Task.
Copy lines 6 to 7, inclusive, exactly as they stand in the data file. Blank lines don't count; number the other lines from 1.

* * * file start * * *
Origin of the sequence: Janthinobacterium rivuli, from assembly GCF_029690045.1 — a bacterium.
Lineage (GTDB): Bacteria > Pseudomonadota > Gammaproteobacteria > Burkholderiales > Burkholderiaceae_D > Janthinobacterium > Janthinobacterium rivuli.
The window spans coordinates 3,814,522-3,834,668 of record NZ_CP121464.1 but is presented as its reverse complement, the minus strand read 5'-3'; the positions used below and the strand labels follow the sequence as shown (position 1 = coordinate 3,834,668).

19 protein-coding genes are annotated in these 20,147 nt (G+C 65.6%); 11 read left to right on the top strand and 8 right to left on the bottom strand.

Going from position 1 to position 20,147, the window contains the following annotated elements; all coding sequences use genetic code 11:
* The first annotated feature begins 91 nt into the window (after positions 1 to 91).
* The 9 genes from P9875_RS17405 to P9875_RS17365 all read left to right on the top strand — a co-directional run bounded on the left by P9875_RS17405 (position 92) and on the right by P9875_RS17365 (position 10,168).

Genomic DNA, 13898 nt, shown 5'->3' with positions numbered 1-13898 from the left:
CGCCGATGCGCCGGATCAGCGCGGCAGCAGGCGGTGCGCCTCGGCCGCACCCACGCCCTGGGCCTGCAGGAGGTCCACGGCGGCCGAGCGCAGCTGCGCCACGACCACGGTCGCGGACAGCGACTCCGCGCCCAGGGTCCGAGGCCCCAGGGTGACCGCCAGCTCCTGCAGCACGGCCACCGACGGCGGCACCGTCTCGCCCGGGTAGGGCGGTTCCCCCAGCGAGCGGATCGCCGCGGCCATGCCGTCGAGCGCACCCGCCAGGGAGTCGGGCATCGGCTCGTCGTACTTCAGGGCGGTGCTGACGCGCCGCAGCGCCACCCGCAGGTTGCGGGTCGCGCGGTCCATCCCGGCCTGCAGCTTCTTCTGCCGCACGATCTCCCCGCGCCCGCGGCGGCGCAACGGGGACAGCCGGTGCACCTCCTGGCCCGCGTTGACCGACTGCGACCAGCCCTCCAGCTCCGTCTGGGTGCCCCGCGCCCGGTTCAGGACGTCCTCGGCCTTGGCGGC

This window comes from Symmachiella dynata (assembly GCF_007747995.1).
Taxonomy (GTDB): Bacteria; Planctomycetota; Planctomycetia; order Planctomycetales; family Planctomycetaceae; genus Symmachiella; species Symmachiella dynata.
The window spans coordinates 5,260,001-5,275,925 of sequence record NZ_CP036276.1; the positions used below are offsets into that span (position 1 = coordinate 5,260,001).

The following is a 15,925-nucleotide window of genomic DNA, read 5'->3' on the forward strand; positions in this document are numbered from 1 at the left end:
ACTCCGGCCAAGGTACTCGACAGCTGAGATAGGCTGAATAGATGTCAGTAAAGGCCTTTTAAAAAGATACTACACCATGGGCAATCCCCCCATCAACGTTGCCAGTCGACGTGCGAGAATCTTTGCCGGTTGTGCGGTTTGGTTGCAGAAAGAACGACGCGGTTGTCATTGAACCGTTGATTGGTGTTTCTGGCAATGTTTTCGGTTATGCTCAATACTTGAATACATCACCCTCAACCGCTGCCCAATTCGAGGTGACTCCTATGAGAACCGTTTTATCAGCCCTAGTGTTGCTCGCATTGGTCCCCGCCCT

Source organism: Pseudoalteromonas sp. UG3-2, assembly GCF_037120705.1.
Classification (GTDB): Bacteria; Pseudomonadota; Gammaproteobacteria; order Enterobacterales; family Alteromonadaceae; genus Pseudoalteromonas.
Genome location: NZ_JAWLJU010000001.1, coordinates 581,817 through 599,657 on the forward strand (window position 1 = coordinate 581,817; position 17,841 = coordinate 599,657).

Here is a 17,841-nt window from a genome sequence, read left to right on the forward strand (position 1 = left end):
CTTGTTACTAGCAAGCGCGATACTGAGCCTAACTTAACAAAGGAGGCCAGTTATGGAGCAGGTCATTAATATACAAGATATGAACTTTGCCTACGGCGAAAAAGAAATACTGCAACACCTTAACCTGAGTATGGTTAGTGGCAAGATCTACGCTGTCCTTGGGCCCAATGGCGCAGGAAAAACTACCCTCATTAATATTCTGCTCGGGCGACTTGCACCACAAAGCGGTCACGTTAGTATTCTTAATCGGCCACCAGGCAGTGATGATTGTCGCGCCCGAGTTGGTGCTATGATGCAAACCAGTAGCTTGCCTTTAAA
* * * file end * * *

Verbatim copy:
* The first annotated feature begins 91 nt into the window (after positions 1 to 91).
* The 9 genes from P9875_RS17405 to P9875_RS17365 all read left to right on the top strand — a co-directional run bounded on the left by P9875_RS17405 (position 92) and on the right by P9875_RS17365 (position 10,168).